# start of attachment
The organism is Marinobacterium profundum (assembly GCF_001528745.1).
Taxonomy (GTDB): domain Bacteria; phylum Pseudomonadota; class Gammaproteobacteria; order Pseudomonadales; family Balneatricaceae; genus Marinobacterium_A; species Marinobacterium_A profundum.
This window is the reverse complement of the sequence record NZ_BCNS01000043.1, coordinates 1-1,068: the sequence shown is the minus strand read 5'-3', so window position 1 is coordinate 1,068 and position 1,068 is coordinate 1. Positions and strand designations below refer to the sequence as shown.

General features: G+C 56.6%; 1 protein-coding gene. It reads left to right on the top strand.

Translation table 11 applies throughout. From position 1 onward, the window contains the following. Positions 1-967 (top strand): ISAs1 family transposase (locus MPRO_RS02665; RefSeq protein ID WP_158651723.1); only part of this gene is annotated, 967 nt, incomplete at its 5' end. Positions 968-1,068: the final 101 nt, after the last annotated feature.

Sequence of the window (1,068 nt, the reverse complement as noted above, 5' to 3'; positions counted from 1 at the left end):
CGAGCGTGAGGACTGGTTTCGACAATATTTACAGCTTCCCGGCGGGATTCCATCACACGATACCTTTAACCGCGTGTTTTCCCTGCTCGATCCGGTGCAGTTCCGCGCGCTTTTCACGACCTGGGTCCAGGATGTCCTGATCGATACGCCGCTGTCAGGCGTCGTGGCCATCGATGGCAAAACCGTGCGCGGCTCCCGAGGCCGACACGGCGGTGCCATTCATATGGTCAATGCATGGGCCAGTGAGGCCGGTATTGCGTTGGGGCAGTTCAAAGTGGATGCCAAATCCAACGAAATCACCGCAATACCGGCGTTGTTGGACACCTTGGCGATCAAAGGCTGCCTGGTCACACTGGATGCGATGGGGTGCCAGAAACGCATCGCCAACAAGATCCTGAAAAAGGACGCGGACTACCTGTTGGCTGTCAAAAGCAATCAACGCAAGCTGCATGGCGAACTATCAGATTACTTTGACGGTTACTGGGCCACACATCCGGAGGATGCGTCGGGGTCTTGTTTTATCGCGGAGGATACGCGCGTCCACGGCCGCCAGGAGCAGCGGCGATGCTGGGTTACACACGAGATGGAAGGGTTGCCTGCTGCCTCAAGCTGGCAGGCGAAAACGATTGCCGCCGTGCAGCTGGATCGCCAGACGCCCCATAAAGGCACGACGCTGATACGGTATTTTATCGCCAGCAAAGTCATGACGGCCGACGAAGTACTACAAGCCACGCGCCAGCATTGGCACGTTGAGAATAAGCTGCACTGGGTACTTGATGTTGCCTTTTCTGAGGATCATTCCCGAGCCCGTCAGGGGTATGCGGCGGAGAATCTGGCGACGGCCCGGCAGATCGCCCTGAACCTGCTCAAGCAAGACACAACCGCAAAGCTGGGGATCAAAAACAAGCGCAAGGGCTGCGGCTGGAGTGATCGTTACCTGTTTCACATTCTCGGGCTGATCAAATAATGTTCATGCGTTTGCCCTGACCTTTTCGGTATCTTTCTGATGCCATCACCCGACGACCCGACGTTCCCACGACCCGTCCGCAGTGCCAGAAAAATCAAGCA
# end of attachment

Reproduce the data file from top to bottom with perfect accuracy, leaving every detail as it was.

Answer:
The organism is Marinobacterium profundum (assembly GCF_001528745.1).
Taxonomy (GTDB): domain Bacteria; phylum Pseudomonadota; class Gammaproteobacteria; order Pseudomonadales; family Balneatricaceae; genus Marinobacterium_A; species Marinobacterium_A profundum.
This window is the reverse complement of the sequence record NZ_BCNS01000043.1, coordinates 1-1,068: the sequence shown is the minus strand read 5'-3', so window position 1 is coordinate 1,068 and position 1,068 is coordinate 1. Positions and strand designations below refer to the sequence as shown.

General features: G+C 56.6%; 1 protein-coding gene. It reads left to right on the top strand.

Translation table 11 applies throughout. From position 1 onward, the window contains the following. Positions 1-967 (top strand): ISAs1 family transposase (locus MPRO_RS02665; RefSeq protein ID WP_158651723.1); only part of this gene is annotated, 967 nt, incomplete at its 5' end. Positions 968-1,068: the final 101 nt, after the last annotated feature.

Sequence of the window (1,068 nt, the reverse complement as noted above, 5' to 3'; positions counted from 1 at the left end):
CGAGCGTGAGGACTGGTTTCGACAATATTTACAGCTTCCCGGCGGGATTCCATCACACGATACCTTTAACCGCGTGTTTTCCCTGCTCGATCCGGTGCAGTTCCGCGCGCTTTTCACGACCTGGGTCCAGGATGTCCTGATCGATACGCCGCTGTCAGGCGTCGTGGCCATCGATGGCAAAACCGTGCGCGGCTCCCGAGGCCGACACGGCGGTGCCATTCATATGGTCAATGCATGGGCCAGTGAGGCCGGTATTGCGTTGGGGCAGTTCAAAGTGGATGCCAAATCCAACGAAATCACCGCAATACCGGCGTTGTTGGACACCTTGGCGATCAAAGGCTGCCTGGTCACACTGGATGCGATGGGGTGCCAGAAACGCATCGCCAACAAGATCCTGAAAAAGGACGCGGACTACCTGTTGGCTGTCAAAAGCAATCAACGCAAGCTGCATGGCGAACTATCAGATTACTTTGACGGTTACTGGGCCACACATCCGGAGGATGCGTCGGGGTCTTGTTTTATCGCGGAGGATACGCGCGTCCACGGCCGCCAGGAGCAGCGGCGATGCTGGGTTACACACGAGATGGAAGGGTTGCCTGCTGCCTCAAGCTGGCAGGCGAAAACGATTGCCGCCGTGCAGCTGGATCGCCAGACGCCCCATAAAGGCACGACGCTGATACGGTATTTTATCGCCAGCAAAGTCATGACGGCCGACGAAGTACTACAAGCCACGCGCCAGCATTGGCACGTTGAGAATAAGCTGCACTGGGTACTTGATGTTGCCTTTTCTGAGGATCATTCCCGAGCCCGTCAGGGGTATGCGGCGGAGAATCTGGCGACGGCCCGGCAGATCGCCCTGAACCTGCTCAAGCAAGACACAACCGCAAAGCTGGGGATCAAAAACAAGCGCAAGGGCTGCGGCTGGAGTGATCGTTACCTGTTTCACATTCTCGGGCTGATCAAATAATGTTCATGCGTTTGCCCTGACCTTTTCGGTATCTTTCTGATGCCATCACCCGACGACCCGACGTTCCCACGACCCGTCCGCAGTGCCAGAAAAATCAAGCA